If we look at the Einstein vacuum equations, that is without matter (there is the possibility or curvature without matter), for instance we may consider gravitational waves. The question is: Is there some link between the Riemann curvature tensor, and/or the Weyl tensor, and some gravitational "physical" quantities (as stress-energy tensor or total energy) (one may take the example of gravitational waves). Of course, at first glance, there is no covariant gravitational stress-energy tensor, so it seems there is no relation, but maybe things are more subtle?
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Maybe you could clarify what you want that would qualify as "physical." Curvature is observable, and IMO is physical. Projects like LIGO are designed to detect gravitational waves. Gravity Probe B was a project that accomplished its purpose of essentially verifying GR's predictions of spacetime curvature in the neighborhood of a gravitating, spinning body. In the simplest terms, curvature can be measured by transporting a gyroscope around a closed path. This is essentially what GPB did.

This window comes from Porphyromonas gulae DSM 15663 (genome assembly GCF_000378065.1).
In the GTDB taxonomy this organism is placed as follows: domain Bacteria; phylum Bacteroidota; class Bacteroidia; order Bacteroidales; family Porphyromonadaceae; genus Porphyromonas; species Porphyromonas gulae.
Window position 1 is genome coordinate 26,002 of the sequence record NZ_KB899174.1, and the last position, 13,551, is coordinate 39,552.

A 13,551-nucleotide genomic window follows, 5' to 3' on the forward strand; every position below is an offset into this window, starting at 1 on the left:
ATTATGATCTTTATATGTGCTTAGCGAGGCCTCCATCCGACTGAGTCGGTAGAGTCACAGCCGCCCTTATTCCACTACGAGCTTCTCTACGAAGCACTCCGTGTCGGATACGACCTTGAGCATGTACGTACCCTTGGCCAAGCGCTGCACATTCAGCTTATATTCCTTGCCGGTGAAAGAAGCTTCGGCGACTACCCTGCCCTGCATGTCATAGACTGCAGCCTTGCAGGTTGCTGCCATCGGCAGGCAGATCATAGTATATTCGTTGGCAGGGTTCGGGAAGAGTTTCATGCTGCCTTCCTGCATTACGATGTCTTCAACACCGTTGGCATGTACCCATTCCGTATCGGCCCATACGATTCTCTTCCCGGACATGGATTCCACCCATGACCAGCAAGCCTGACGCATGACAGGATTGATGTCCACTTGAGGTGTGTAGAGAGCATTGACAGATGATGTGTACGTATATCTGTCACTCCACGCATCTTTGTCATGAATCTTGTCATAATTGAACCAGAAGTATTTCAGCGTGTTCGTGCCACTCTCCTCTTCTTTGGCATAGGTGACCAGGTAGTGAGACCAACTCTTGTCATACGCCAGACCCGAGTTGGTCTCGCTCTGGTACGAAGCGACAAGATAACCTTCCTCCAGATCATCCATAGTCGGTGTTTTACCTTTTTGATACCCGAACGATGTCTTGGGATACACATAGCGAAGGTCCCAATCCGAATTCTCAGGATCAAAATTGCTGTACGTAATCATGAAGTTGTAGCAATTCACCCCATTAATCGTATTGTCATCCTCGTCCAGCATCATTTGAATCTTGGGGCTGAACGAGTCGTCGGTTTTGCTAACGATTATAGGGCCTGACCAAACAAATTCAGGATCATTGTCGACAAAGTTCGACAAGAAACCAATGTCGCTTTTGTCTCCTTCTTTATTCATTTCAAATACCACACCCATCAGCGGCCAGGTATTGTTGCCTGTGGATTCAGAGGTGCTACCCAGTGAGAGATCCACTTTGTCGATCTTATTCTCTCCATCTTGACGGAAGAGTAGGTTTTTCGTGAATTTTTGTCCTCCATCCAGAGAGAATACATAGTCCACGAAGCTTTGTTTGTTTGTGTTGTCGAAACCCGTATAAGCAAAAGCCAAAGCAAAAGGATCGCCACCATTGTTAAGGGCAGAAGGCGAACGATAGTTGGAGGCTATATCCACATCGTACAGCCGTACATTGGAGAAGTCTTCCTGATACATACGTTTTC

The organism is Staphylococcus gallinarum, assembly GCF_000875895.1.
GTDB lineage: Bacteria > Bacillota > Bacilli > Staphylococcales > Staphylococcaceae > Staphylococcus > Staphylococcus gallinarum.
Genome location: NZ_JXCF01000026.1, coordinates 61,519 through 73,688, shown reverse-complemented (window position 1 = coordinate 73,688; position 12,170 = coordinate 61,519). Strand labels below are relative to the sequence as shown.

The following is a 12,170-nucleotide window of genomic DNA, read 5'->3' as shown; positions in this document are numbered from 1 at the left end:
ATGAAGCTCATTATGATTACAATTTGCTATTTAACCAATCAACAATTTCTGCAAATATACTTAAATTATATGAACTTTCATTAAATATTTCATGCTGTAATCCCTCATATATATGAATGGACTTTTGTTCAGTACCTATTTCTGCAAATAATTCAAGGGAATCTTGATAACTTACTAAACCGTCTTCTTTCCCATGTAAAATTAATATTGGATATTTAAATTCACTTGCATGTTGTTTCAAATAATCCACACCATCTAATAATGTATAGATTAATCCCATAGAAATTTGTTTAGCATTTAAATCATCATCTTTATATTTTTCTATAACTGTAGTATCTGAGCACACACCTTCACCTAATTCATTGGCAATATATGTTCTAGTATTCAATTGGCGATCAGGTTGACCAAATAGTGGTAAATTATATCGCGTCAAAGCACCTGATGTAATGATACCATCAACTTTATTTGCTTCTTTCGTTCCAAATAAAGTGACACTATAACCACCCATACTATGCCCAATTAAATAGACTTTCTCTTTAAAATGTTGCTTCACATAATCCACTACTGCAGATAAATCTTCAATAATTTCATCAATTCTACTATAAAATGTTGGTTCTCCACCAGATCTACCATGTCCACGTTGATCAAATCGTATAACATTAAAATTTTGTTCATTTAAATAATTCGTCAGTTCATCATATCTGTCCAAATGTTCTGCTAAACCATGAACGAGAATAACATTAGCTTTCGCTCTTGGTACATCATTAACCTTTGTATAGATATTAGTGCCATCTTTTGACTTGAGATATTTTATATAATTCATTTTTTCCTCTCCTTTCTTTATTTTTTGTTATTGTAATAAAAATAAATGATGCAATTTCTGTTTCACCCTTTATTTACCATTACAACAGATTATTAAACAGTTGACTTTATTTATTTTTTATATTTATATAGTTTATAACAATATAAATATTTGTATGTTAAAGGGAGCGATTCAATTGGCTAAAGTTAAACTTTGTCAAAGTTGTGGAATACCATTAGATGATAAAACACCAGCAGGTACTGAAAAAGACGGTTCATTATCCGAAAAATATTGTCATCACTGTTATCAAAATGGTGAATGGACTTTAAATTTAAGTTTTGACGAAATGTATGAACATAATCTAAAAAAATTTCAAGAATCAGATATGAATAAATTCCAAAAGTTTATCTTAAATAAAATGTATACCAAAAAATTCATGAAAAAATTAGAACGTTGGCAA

But that's only a prohibition on defining a local measure of gravitational-wave energy. For example, in an asymptotically flat spacetime, the ADM energy includes energy being radiated away to null infinity by gravitational waves. If LIGO-like projects succeed, they will measure the energy of gravitational waves.